Benefits of Kefir
High probiotic content makes kefir beneficial to your gut.
Kefir is packed with up to 61 strains of bacteria, making it more potent as a probiotic than yogurt. Probiotics promote a healthy microbiome in your gut that aid in digestion.
Kefir can help you with weight loss.
Just like in other fermented dairy food, kefir is rich in L. acidophilus bacteria, which helps make you feel full. This prevents you from eating too much and often.
Probiotics in kefir cause your body to store less fat and improve your metabolism. Kefir also contains proteins that increase satiety and breaks down fat.
The amount of calories offered by kefir depends on the type of milk you use. For example, there’s around 100 calories in kefir made with fat-free milk. Meanwhile, up to 200 calories are contained in kefir made with whole milk.
The antibacterial properties of kefir strengthen your immune system.
Kefir helps colonize your gut with healthy microorganisms. Seventy to eighty percent of the cells comprising your body’s immune system are located in your gut.
Kefir can ease skin disorders.
Your skin often reflects the state of your gut. Skin conditions like eczema or acne can be due to an inflamed gut. Taking kefir can support the lining of your digestive tract by getting rid of toxins, thereby reducing inflammation.
Kefiran, a carbohydrate found in kefir, also aids the skin’s ability to heal wounds.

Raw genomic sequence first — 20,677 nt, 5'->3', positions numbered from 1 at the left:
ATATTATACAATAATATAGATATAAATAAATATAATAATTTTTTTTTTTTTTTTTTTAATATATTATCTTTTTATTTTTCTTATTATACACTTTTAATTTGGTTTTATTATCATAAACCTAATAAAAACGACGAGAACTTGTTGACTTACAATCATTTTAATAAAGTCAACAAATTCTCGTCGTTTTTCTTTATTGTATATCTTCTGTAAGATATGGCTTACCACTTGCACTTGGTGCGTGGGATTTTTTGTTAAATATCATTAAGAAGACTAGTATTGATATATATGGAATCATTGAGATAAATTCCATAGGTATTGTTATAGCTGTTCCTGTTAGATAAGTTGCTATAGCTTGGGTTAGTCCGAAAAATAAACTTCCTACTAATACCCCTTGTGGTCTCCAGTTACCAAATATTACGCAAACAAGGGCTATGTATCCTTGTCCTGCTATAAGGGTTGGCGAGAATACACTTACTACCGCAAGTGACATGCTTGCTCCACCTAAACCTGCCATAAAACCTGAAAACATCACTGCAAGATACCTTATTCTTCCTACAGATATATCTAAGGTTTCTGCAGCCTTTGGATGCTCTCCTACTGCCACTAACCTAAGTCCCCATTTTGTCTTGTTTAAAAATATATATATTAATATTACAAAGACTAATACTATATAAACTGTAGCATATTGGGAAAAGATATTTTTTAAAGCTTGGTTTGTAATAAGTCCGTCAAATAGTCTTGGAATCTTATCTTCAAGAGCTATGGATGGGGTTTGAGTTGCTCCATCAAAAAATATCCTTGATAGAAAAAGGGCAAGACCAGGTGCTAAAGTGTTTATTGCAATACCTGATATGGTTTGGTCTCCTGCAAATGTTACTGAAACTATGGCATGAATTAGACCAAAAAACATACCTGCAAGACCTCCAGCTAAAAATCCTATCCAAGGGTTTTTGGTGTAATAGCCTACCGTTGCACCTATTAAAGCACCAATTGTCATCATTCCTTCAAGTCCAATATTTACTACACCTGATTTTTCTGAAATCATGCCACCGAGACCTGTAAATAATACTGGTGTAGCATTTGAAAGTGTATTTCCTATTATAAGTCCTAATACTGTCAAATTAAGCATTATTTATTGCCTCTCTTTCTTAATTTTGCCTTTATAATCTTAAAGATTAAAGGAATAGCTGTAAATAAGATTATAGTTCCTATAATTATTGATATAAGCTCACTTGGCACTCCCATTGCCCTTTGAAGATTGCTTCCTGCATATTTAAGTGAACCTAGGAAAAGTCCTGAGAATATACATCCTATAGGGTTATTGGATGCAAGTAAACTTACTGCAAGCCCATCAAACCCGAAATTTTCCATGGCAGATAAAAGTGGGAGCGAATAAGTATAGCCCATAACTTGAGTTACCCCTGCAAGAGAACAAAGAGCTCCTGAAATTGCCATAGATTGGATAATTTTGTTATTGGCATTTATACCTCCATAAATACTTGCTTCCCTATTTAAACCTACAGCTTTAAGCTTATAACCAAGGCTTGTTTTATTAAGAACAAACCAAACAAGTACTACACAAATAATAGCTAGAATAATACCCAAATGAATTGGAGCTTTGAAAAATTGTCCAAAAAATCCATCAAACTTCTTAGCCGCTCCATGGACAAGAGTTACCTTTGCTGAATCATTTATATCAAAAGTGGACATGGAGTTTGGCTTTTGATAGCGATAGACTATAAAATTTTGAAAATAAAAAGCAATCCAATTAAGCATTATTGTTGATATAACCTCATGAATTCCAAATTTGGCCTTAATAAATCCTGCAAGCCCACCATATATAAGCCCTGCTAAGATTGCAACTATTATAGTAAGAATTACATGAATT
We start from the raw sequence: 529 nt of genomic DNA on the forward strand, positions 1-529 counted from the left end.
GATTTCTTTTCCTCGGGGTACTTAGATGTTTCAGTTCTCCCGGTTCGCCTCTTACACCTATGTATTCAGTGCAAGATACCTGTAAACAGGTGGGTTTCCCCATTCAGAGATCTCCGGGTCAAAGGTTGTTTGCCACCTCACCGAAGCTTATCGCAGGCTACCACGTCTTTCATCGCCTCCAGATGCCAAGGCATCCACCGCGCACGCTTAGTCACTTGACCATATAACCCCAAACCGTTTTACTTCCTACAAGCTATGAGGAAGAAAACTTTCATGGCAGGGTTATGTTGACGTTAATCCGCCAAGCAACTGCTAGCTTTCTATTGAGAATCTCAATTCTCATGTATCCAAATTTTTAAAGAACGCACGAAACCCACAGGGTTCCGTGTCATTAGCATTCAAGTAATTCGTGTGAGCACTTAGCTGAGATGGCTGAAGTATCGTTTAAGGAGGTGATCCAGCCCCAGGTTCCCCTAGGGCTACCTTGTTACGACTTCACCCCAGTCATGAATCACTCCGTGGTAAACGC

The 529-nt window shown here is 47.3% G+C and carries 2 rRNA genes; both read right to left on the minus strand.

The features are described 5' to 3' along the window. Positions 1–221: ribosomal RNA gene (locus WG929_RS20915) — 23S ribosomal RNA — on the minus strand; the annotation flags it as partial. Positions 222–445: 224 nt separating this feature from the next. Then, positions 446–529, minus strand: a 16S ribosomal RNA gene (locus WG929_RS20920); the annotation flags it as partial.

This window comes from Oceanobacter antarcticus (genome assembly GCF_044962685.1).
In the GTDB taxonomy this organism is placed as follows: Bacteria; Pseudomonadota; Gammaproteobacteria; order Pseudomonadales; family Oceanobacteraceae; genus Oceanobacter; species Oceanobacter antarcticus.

Kefir is actually being used now as a face and hair mask, hand soak, and body scrub. It’s also an ingredient in some lotions and soaps.
Good bacteria from kefir can beat allergies.
Allergies are set off when imbalances in the gut disturb the immune system, particularly among people with over-sensitive immune systems. Good bacteria from probiotics like kefir are found to lessen allergic reactions, especially to certain food, according to a study.
Kefir is rich in nutrients necessary for healthy bones.
Kefir contains calcium, magnesium, and Vitamin K, which work together to make strong bones. Vitamin K aids the bones in absorbing calcium better. Meanwhile, magnesium activates calcitonin. These hormones draw calcium from the blood and soft tissues into the bone to preserve bone structure.
Kefir may protect body against cancer.
How to Incorporate Kefir in Your Diet
Kefir has many benefits but the amount of intake depends on your tolerance.